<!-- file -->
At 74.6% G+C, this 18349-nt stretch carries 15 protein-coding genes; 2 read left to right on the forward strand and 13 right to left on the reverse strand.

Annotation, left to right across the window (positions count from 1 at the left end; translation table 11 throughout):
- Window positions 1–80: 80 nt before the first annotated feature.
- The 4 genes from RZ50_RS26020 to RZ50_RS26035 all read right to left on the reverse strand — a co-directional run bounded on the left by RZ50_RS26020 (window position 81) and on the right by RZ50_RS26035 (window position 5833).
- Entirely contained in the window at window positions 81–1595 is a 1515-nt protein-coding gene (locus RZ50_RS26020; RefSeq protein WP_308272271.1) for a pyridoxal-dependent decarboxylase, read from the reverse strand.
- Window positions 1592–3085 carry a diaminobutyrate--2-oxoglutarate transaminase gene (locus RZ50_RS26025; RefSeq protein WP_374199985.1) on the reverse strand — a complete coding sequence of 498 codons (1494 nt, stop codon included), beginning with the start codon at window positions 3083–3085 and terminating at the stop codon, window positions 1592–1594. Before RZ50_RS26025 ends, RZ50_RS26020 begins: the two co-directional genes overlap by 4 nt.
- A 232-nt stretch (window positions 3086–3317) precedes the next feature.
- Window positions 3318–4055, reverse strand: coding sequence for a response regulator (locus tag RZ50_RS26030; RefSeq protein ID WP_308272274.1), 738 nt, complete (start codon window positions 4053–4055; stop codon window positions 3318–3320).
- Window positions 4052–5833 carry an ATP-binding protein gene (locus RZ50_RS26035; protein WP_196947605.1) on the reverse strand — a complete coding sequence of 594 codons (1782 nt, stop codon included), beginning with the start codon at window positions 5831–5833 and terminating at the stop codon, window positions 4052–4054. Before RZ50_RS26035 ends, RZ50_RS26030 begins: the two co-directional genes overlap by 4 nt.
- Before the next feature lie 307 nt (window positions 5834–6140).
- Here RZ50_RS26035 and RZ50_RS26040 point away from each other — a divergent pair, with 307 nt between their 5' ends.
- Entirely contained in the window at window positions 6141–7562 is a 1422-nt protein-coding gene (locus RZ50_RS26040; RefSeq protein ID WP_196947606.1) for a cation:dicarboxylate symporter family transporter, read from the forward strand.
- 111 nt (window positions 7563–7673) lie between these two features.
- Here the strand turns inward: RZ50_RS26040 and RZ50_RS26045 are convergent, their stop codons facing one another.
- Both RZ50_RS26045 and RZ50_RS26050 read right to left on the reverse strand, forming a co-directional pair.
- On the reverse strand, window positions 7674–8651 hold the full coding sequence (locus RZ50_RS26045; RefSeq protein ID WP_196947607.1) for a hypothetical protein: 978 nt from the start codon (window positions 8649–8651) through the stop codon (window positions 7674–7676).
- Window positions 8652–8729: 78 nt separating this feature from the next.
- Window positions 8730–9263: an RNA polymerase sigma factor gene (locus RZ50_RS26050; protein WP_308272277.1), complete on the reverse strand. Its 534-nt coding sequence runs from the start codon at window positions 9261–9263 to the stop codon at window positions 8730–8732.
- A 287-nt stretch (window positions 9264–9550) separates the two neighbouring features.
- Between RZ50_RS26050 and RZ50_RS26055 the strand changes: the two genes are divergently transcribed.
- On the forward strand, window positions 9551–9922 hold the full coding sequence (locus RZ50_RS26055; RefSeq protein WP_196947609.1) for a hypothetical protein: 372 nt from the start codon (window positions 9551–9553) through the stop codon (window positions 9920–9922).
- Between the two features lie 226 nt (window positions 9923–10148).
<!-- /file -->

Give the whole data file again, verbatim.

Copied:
At 74.6% G+C, this 18349-nt stretch carries 15 protein-coding genes; 2 read left to right on the forward strand and 13 right to left on the reverse strand.

Annotation, left to right across the window (positions count from 1 at the left end; translation table 11 throughout):
- Window positions 1–80: 80 nt before the first annotated feature.
- The 4 genes from RZ50_RS26020 to RZ50_RS26035 all read right to left on the reverse strand — a co-directional run bounded on the left by RZ50_RS26020 (window position 81) and on the right by RZ50_RS26035 (window position 5833).
- Entirely contained in the window at window positions 81–1595 is a 1515-nt protein-coding gene (locus RZ50_RS26020; RefSeq protein WP_308272271.1) for a pyridoxal-dependent decarboxylase, read from the reverse strand.
- Window positions 1592–3085 carry a diaminobutyrate--2-oxoglutarate transaminase gene (locus RZ50_RS26025; RefSeq protein WP_374199985.1) on the reverse strand — a complete coding sequence of 498 codons (1494 nt, stop codon included), beginning with the start codon at window positions 3083–3085 and terminating at the stop codon, window positions 1592–1594. Before RZ50_RS26025 ends, RZ50_RS26020 begins: the two co-directional genes overlap by 4 nt.
- A 232-nt stretch (window positions 3086–3317) precedes the next feature.
- Window positions 3318–4055, reverse strand: coding sequence for a response regulator (locus tag RZ50_RS26030; RefSeq protein ID WP_308272274.1), 738 nt, complete (start codon window positions 4053–4055; stop codon window positions 3318–3320).
- Window positions 4052–5833 carry an ATP-binding protein gene (locus RZ50_RS26035; protein WP_196947605.1) on the reverse strand — a complete coding sequence of 594 codons (1782 nt, stop codon included), beginning with the start codon at window positions 5831–5833 and terminating at the stop codon, window positions 4052–4054. Before RZ50_RS26035 ends, RZ50_RS26030 begins: the two co-directional genes overlap by 4 nt.
- Before the next feature lie 307 nt (window positions 5834–6140).
- Here RZ50_RS26035 and RZ50_RS26040 point away from each other — a divergent pair, with 307 nt between their 5' ends.
- Entirely contained in the window at window positions 6141–7562 is a 1422-nt protein-coding gene (locus RZ50_RS26040; RefSeq protein ID WP_196947606.1) for a cation:dicarboxylate symporter family transporter, read from the forward strand.
- 111 nt (window positions 7563–7673) lie between these two features.
- Here the strand turns inward: RZ50_RS26040 and RZ50_RS26045 are convergent, their stop codons facing one another.
- Both RZ50_RS26045 and RZ50_RS26050 read right to left on the reverse strand, forming a co-directional pair.
- On the reverse strand, window positions 7674–8651 hold the full coding sequence (locus RZ50_RS26045; RefSeq protein ID WP_196947607.1) for a hypothetical protein: 978 nt from the start codon (window positions 8649–8651) through the stop codon (window positions 7674–7676).
- Window positions 8652–8729: 78 nt separating this feature from the next.
- Window positions 8730–9263: an RNA polymerase sigma factor gene (locus RZ50_RS26050; protein WP_308272277.1), complete on the reverse strand. Its 534-nt coding sequence runs from the start codon at window positions 9261–9263 to the stop codon at window positions 8730–8732.
- A 287-nt stretch (window positions 9264–9550) separates the two neighbouring features.
- Between RZ50_RS26050 and RZ50_RS26055 the strand changes: the two genes are divergently transcribed.
- On the forward strand, window positions 9551–9922 hold the full coding sequence (locus RZ50_RS26055; RefSeq protein WP_196947609.1) for a hypothetical protein: 372 nt from the start codon (window positions 9551–9553) through the stop codon (window positions 9920–9922).
- Between the two features lie 226 nt (window positions 9923–10148).